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but this year he got to see the dodgers win the world series. made him enormously happy. and, finally, you know, i was inducted into the radio hall of fame about ten years ago or so, and it was larry who inducted me. so as i'm thinking about all of this and talking with you all, it's now hitting me even more. we were friends and you tend to forget your friends are like big deals. larry was a big deal, and in terms of broadcasters, maybe among the top half dozen who ever lived, his ability to communicate, the audience that he had. this is a big loss personally for our industry and really for americana. he was an icon. >> we can celebrate his life
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now, charley. give us a thought why he loved baseball so much. you've been a sportscaster for so many years, you're the voice of the dodgers and specifically the los angeles dodgers. was it because he grew up in brooklyn when they were the brooklyn dodgers? >> absolutely. one of the things about larry above and beyond baseball and the dodgers, he was fiercely loyal. if he hooked into somebody or something, he was there for the rest of your life, the rest of his life. he saw jackie robinson play his first game in brooklyn, and so he was forever a dodger fan. and then when i came out and we re-ignited our friendship in 2004, we were on the phone pretty near every day and he would complain about this move or that and how frustrating it was that dodgers did or didn't
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get a free agent. he would always say i just want to see them win the world series one more time before i die. he did. and, again, the three of us, curt rappaport, curt, larry and me, we would have dinner all the time and we would have lunch all the time. like i say, he was the best dinner partner maybe ever on the face of the planet because he knew everybody and everything and it was always fascinating conversation. >> it certainly was. and i was blessed to have dinner with him on many occasions and to enjoy his friendship, but he would always instill in all of us a sense of what was going on out there, and especially in areas that maybe you and i didn't even know that much about, but he knew a lot about a lot of different things. >> he knew everybody and he knew everything about everybody.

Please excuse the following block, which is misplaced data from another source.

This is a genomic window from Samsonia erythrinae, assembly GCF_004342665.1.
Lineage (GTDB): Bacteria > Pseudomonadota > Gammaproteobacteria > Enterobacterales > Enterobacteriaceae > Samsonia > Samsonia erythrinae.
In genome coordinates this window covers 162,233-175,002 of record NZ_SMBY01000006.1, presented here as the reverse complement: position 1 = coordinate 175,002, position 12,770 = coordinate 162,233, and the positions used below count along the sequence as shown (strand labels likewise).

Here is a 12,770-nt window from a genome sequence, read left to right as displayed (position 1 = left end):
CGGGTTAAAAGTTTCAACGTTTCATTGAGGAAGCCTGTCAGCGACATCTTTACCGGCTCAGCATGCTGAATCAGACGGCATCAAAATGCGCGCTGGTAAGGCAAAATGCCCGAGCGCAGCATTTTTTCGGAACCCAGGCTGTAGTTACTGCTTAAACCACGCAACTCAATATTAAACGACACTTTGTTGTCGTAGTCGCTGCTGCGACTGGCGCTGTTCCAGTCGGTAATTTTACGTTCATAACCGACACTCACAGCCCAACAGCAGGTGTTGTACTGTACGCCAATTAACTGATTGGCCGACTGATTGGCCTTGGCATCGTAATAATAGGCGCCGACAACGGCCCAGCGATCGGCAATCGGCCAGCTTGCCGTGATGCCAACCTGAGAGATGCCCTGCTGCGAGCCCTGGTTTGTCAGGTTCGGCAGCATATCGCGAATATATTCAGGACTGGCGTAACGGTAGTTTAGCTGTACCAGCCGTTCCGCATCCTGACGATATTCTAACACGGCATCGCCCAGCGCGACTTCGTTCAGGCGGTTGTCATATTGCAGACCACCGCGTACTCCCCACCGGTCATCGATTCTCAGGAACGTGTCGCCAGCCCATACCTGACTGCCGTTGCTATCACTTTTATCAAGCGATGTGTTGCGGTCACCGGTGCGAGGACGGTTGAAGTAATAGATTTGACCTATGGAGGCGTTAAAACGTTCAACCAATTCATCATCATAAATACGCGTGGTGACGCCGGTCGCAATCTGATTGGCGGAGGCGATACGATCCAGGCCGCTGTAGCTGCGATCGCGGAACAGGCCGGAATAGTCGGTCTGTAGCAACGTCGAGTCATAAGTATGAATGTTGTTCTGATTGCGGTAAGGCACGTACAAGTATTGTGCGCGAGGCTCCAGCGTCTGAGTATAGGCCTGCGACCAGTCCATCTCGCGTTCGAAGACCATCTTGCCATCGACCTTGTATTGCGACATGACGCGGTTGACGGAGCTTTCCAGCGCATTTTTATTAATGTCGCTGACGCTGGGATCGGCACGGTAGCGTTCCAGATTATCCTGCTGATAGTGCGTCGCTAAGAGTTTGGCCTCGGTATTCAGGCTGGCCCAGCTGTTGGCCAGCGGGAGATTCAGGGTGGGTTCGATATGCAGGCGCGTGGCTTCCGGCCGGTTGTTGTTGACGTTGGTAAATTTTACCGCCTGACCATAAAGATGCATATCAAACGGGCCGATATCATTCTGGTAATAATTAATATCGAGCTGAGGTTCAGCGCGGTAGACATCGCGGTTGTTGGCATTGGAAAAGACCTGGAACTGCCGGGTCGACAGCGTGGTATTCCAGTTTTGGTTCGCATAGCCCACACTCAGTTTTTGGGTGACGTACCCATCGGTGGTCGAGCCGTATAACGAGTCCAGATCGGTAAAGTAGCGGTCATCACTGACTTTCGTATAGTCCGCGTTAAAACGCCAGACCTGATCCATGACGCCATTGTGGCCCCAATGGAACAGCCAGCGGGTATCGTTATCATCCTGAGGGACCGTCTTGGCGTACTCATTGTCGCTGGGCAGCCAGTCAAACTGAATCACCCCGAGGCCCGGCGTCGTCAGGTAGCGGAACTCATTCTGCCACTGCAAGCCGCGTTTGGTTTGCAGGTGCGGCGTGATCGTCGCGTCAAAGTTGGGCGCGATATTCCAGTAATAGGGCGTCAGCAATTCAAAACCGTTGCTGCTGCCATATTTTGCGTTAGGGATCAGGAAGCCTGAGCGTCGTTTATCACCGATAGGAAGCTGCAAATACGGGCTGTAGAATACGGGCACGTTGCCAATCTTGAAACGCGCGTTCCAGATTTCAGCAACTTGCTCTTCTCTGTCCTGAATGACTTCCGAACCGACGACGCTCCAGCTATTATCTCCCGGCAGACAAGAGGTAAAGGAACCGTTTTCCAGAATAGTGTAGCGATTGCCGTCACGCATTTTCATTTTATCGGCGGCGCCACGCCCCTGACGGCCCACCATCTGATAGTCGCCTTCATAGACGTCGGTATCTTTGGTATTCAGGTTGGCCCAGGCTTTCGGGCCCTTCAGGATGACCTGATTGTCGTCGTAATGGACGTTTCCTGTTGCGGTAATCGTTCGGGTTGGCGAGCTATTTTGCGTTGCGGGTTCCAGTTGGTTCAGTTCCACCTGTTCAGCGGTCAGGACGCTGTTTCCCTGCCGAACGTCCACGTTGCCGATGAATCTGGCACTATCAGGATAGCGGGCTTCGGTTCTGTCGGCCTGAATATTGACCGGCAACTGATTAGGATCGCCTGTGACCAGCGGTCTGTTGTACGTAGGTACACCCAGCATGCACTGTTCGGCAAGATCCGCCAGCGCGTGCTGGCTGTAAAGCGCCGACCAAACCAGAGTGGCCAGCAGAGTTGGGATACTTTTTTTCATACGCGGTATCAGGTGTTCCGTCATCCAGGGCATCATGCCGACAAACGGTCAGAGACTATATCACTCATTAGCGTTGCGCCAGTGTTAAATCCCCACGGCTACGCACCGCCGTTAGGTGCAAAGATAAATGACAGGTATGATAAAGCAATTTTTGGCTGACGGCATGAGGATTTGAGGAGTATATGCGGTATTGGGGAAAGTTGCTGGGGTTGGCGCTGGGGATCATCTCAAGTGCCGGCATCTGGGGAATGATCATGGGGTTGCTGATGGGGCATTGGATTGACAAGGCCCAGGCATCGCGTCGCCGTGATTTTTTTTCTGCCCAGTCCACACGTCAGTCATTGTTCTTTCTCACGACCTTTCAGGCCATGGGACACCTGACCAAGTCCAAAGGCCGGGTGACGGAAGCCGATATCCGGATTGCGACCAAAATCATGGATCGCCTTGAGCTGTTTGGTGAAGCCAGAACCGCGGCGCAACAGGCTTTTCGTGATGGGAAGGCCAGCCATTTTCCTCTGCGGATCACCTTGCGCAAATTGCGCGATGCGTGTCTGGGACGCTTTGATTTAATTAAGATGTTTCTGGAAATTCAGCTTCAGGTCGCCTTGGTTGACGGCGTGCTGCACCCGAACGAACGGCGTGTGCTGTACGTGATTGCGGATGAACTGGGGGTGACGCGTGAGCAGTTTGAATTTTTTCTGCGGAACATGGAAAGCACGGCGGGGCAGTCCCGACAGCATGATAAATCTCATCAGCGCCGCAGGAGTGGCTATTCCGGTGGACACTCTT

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and, again, when he did his show, the radio on mutual and then of course on cnn, he never saw himself as the focus or the star. he was the questioner. and then he would allow those who responded as much room as they wanted or needed, whether it was frank sinatra, marlon brando, or whoever. it was endlessly fascinating because he was endlessly curious. he was just -- he was an every man who grew up on the streets of brooklyn, went down to miami and then came to los angeles, washington. he was internationally known. and, again, he was never the star of his own show. it was everybody who came on to be questioned where he basically gave the attention to them. >> charley steiner, thank you so
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much for sharing thoughts about your good friend, my good friend, larry king. a very, very special person. charley steiner is the voice of the los angeles dodgers and an excellent journalist on his own right. thank you very much. let's continue the conversation with the coauthor of the autobiography of larry king. he worked with larry for a long, long time. peter, thank you so much for joining us. what was it like writing a book together with larry? >> well, it was a lot of fun. i can tell you that. just before i went down to visit with him to work with him, his, daughter, chaia had left and he was looking for a hotel. he said come stay in chaia's room and you can work with me in the house. so we would get up in the morning, have breakfast together and i would get out my cassette recorder and start going. and larry was such a relaxed